Crime figures are never easy to interpret. Last year crime across the UK rose - for the first time in decades. But was this just for 2015 or does it mark the start of a new trend? We won’t know until we see what happens this year.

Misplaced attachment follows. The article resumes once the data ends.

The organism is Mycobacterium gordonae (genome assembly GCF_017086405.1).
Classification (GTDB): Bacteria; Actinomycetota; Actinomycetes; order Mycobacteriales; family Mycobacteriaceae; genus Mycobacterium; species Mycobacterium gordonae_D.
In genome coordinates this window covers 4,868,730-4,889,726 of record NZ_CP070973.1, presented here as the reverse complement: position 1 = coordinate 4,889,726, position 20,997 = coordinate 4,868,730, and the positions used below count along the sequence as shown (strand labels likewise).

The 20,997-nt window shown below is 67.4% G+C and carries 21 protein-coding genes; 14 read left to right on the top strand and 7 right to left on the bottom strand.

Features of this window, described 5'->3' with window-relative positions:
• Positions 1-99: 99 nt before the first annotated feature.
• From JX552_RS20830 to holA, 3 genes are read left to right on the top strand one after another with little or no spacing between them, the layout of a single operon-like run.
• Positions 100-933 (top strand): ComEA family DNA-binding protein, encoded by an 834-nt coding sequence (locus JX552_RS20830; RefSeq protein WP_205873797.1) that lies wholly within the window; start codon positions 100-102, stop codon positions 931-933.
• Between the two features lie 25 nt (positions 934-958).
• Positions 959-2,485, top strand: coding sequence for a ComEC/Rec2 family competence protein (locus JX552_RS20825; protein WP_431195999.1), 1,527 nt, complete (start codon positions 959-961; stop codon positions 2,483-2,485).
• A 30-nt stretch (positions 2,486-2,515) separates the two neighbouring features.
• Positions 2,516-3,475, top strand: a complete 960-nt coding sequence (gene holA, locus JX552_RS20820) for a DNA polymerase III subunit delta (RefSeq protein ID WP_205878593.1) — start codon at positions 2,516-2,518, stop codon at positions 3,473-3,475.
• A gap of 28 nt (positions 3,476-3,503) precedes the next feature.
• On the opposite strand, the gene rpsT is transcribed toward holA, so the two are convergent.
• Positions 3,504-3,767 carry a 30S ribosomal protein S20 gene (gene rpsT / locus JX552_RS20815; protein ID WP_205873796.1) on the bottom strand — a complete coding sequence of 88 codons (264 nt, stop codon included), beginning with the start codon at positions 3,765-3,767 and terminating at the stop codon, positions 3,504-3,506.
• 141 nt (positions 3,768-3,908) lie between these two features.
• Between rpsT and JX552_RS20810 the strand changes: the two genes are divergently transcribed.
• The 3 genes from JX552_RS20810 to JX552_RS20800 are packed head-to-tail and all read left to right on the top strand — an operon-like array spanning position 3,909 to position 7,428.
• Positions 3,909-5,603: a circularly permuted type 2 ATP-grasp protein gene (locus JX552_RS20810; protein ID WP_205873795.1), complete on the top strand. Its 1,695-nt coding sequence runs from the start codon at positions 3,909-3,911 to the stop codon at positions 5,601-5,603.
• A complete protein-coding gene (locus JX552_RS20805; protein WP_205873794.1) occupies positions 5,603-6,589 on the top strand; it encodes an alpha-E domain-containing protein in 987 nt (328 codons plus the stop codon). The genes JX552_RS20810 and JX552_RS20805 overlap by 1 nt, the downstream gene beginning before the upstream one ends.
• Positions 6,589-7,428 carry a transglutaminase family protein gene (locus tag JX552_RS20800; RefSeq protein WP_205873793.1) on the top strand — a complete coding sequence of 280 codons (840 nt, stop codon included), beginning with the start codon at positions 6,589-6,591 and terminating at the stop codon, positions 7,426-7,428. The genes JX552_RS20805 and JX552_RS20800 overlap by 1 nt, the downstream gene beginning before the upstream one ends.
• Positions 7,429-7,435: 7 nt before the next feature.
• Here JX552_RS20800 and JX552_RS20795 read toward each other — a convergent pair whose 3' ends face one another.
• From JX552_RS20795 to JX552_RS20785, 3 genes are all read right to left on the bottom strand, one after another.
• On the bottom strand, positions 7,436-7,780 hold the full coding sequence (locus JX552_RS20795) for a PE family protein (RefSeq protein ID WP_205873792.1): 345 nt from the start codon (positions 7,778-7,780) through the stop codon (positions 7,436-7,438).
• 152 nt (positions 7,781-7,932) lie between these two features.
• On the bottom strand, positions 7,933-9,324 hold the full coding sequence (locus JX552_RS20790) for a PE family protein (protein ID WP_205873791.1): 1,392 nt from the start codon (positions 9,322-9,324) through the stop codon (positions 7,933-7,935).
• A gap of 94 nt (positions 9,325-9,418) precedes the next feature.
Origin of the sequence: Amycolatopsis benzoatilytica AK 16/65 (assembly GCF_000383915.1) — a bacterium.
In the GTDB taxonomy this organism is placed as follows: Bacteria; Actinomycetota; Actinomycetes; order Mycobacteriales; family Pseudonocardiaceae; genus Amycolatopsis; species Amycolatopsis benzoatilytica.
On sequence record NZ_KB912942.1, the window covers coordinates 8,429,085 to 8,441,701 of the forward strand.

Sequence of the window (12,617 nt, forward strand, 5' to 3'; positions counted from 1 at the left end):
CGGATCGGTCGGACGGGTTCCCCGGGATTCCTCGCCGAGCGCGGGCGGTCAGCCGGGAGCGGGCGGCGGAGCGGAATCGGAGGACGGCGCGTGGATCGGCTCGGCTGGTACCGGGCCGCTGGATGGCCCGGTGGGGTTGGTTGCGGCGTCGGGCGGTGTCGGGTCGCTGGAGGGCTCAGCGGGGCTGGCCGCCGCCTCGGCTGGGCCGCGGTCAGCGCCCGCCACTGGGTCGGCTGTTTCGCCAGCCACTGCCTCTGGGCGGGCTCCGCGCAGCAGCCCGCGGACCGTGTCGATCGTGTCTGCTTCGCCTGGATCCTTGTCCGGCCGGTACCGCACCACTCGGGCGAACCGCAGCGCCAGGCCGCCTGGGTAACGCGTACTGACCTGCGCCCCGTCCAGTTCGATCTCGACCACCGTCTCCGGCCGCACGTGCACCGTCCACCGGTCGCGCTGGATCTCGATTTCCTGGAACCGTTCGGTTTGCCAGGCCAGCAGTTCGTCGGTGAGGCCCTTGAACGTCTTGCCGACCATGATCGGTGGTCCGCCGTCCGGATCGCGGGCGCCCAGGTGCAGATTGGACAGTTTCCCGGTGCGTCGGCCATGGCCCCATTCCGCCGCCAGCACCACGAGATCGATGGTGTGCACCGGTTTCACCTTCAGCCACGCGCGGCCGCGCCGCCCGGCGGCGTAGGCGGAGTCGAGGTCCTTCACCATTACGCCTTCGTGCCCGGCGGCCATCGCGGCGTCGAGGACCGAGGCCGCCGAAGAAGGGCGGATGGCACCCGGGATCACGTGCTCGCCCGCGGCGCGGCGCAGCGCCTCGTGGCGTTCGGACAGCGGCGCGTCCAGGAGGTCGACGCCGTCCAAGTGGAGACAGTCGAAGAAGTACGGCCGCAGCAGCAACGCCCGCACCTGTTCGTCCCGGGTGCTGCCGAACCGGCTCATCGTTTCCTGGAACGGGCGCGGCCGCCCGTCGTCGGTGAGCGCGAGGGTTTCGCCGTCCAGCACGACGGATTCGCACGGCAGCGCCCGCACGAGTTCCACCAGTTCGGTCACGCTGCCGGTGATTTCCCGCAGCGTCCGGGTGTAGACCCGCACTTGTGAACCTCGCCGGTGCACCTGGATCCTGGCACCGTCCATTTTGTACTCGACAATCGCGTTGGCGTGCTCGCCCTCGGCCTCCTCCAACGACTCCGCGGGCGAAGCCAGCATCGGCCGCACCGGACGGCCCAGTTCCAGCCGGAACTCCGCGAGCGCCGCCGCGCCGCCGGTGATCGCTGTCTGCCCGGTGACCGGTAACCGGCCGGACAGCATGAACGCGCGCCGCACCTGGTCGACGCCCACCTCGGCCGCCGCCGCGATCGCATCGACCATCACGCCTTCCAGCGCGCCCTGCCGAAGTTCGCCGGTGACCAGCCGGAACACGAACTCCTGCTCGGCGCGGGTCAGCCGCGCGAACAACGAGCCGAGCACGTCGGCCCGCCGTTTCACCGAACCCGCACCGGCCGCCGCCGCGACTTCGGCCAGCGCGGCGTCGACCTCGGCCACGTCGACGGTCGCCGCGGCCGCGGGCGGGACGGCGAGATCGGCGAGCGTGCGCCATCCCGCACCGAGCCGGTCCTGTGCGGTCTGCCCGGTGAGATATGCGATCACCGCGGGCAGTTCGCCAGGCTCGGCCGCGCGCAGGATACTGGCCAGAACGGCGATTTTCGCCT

If it is the start of something, what is the cause? It may mean five years of cuts in police numbers are having an effect. It may be new ways of recording crime have made a difference. It may be both. In South Yorkshire, the rise was half the national average. But if this were to continue it would still be worrying. Even within the overall figures there are other changes that need thinking about. The number of burglaries and car thefts continues to fall, as it has for years. Again, how do we interpret this? It is no doubt due in part to targeted police activity, disrupting criminals. It is also partly the result of householders making their dwellings more secure. Neighbourhood Watch have also played a part. Car thefts are down because manufacturers have made vehicles more difficult to break into. But sometimes the increase in recorded crime is not what it seems. Sexual crimes seem to be up – and they may be increasing. On the other hand, people are becoming more willing to report them. They have more confidence than they did. What we are seeing may be an increase in reporting rather than an increase in these crimes. There is also under-reporting. In many ways this may be the most worrying of all – not least because we have no real idea how big the scale of under-reporting is. One of those under-reported areas is cybercrime, which is fast growing. Last year criminal activity netted £400 billion across the country. There are two problems. The first is a general ignorance on all our parts to realise how vulnerable we are. Both individuals and businesses are caught by phishing – email scams where the criminal seems to be a legitimate organisation but actually is tricking recipients into disclosing personal details. More insidious, we may be clicking on something that enables the attacker to do something we are simply unaware of. The second problem is businesses may be unwilling to report attacks that may damage their reputation. But they should think carefully. More damaging are the millions of fines the Information Commissioner will impose if they fail to protect clients’ personal details. People often say to me: ‘We want more bobbies on the beat.’ We do need more police officers. But there are some crimes that will need highly skilled police in front of computers, not necessarily on the beat.